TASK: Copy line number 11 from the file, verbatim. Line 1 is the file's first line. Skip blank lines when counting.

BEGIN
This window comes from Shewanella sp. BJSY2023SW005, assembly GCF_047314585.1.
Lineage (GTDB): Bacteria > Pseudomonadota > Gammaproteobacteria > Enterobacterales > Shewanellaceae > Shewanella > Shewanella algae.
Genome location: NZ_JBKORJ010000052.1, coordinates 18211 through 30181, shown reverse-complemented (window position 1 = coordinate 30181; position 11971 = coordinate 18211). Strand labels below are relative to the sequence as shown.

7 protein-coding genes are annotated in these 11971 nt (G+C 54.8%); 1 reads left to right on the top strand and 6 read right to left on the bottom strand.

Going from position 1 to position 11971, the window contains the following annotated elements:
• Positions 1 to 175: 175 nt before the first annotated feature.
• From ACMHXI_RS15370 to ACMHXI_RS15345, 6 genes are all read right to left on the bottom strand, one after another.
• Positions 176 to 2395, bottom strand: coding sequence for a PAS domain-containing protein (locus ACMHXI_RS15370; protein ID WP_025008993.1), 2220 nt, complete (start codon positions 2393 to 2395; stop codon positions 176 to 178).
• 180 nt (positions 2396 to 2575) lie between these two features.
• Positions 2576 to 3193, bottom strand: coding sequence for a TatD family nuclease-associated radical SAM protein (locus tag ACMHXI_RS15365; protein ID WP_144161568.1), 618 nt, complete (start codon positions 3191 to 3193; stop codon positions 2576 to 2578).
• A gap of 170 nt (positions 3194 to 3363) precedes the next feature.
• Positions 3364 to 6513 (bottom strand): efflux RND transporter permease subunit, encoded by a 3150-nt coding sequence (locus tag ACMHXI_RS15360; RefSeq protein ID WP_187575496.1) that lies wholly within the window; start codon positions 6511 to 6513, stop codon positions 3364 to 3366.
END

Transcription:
• A gap of 170 nt (positions 3194 to 3363) precedes the next feature.